RPM troupe is part of first Urbana Sci-Fi Puppetry Festival on Saturday
As part of my daily newspaper gig, I often scan Facebook posts for news fit to print, or at least put online.
Falling into that latter category is the upcoming visit here of the the RPM (Revolutions Per Minute) Puppet Conspiracy, "an insurrectionist punk puppet troupe that writes, builds and performs original shows intended to squeeze into any and every coffee shop, street corner, living room, Dumpster, and theater with the goal of turning angst into a riot."
They will perform three times this weekend in Urbana — where else?
The first show will be during Paul Kotheimer’s CD release party, from 7 to 10 p.m. Friday at the Red Herring. Kotheimer studied English at the University of Chicago, so his lyrics are interesting and intelligent. He’s a good instrumentalist as well.
On Saturday, RPM will deliver a morning show at the Market at the Square farmers’ market in Urbana. The troupe website does not give a time for that.
Then, from noon to 3 p.m. Saturday, the troupe will perform at La Casa Grande Colectiva, a long-time cooperative residence at 906 S. Maple St., U. That show will be part of the first Urbana Sci-Fi Puppetry Festival. Local puppeteers will perform as well.
The RPM troupe of David Bailey and Angela DiVeglia will likely present "Standard Model," their sci-fi tabletop show that features a cast of 10 or so papier-mache puppets.
"It’s billed as a ‘moving exploration of friendship, intergalactic warfare and the incredible longevity of shelf-stable baked goods,’" Portland (Maine) Press Herald reporter Avery Yale Kamila wrote in a preview of an RPM show in that city.
"The main character wants to save the universe in the face of annihilation," DiVeglia told Kamila.
Bailey told the Herald the show also highlights "the power of knowledge and what we can do with it, both good and evil."
The RPM Puppet Conspiracy gives this history on its Facebook page: The troupe started in Chicago in 1999, when Bailey was working with various puppeteers and building puppets for the then active Art & Revolution. RPM quickly became a roving, touring, trouble-making puppet company when Dave joined with Jason and toured heavily from 2000 on, performing original feature-length puppet shows on topics such as the Free Trade Area of the Americas, composting human feces, Dominion Theology, and how to rid oneself of Oppressors and prepare them for..."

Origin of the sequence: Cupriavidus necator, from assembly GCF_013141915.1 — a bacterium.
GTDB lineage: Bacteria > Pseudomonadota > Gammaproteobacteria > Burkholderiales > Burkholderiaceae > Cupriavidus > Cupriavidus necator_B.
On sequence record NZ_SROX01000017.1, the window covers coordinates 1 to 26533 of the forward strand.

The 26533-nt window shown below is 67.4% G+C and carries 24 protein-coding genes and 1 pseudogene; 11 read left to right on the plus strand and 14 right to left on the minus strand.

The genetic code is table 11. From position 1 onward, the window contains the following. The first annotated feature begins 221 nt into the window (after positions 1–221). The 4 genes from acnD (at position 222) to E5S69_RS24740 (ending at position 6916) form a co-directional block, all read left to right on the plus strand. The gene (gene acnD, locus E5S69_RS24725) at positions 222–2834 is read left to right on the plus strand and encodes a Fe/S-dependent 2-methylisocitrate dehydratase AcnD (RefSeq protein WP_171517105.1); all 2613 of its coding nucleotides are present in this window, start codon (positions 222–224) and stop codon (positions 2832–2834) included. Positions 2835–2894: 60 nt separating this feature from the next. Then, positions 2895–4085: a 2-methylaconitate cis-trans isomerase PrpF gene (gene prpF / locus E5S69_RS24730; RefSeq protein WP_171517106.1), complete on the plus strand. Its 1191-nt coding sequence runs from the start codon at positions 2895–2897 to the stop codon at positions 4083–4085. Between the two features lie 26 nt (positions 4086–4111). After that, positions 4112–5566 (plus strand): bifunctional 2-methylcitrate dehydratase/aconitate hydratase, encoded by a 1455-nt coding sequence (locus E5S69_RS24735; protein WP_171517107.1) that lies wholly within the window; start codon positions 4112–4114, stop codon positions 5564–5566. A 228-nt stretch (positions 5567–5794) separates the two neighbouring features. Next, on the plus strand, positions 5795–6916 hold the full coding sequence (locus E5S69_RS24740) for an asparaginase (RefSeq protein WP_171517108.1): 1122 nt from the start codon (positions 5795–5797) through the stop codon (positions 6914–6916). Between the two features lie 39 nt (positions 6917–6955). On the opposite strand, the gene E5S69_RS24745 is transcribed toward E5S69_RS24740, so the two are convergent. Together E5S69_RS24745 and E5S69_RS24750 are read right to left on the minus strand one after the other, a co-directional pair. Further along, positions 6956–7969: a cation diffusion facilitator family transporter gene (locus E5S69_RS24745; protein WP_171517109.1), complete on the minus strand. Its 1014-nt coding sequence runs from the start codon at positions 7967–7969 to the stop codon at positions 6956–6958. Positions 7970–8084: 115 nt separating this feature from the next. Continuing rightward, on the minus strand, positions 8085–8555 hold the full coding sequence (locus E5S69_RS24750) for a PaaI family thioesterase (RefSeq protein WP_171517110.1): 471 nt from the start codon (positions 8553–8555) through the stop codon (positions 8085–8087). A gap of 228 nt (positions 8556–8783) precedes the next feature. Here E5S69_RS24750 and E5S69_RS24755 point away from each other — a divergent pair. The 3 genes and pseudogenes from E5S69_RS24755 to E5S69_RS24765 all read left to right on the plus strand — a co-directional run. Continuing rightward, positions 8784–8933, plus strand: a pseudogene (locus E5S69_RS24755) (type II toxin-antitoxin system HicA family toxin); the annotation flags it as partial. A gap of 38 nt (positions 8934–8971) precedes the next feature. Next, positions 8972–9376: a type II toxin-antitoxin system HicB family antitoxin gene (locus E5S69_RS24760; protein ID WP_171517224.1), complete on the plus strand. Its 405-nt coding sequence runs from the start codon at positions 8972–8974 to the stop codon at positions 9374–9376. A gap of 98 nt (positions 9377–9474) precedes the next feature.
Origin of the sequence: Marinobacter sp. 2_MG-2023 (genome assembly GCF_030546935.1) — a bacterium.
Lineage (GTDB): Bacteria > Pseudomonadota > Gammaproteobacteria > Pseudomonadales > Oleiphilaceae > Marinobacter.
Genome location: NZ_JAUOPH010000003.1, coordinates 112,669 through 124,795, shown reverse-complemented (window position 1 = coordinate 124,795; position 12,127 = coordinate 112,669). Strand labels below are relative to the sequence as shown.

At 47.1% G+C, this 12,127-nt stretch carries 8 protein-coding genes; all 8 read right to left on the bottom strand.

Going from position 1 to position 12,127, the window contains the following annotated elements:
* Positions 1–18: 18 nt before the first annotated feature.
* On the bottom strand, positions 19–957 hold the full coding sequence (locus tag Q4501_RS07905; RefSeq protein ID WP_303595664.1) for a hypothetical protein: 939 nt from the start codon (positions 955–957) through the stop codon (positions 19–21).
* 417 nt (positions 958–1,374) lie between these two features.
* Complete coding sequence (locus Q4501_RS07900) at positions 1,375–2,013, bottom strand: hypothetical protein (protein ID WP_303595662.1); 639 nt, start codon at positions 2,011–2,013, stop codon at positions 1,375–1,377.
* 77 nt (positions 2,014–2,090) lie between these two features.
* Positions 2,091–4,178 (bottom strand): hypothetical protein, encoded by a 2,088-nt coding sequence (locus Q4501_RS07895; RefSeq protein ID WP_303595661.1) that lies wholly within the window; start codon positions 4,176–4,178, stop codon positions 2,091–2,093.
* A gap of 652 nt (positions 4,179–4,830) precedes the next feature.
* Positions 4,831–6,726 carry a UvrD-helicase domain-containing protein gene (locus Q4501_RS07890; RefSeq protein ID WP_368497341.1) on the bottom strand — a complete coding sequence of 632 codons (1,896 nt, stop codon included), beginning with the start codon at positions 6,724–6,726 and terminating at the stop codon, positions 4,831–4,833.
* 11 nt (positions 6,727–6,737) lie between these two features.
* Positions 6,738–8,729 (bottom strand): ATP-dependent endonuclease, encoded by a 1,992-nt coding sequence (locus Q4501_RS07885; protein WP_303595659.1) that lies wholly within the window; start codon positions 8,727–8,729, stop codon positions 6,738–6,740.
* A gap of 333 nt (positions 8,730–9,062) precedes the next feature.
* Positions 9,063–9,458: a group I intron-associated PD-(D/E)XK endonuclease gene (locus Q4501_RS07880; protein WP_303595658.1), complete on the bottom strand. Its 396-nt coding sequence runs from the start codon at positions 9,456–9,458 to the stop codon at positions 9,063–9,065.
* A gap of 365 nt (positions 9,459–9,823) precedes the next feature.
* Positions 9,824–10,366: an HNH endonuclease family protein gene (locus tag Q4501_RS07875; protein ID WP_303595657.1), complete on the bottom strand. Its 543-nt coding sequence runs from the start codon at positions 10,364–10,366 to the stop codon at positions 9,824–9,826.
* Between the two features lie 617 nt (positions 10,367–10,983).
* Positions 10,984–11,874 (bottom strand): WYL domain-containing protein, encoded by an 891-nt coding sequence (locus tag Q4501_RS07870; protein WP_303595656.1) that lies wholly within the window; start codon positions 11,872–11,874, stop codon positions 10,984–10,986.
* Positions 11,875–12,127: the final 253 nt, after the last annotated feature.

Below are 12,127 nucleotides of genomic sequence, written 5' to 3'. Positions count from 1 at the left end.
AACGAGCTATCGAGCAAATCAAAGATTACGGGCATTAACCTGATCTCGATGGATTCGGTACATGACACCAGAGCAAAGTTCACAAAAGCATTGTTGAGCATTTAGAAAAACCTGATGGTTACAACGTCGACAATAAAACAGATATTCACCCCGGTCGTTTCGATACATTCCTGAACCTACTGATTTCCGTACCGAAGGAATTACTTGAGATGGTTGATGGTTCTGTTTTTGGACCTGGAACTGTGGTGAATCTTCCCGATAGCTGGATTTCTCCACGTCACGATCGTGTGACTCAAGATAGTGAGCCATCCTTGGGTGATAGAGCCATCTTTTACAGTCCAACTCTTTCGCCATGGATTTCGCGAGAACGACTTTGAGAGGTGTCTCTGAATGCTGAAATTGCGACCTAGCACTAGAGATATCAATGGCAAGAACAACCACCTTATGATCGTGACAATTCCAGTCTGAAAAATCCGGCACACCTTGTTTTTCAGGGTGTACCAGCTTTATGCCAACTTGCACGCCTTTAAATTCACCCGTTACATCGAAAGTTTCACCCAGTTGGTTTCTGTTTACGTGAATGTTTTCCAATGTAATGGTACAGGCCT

The company’s previous show explored the similarities between corporate America and zombies.
Kamila reported that Bailey and DiVeglia create their sets and puppets from discarded materials, and at their shows sell small, inexpensive artworks they make.
BTW, the two write their puppet shows with adults in mind.
"It’s not inappropriate for kids, but some of it may be over their heads," Bailey told Kamila.
The Sci-Fi Puppetry Festival at La Casa is free and open to all, though donations will be appreciated by the touring performers. Anyone with questions about the festival may email Austin McCann at firstname.lastname@example.org.
This past Sunday in the print publication of The News-Gazette I profiled Champaign puppeteer Elizabeth Goldsmith-Conley. She and Champaign puppeteer Ginger Lozar recently reactivated the Central Illinois Puppetry Guild, which now has eight or so members, including younger puppeteers.
The photo in this blog was taken by me, of Champaign puppeteer Elizabeth Goldsmith-Conley and a hand-and-rod puppet she made.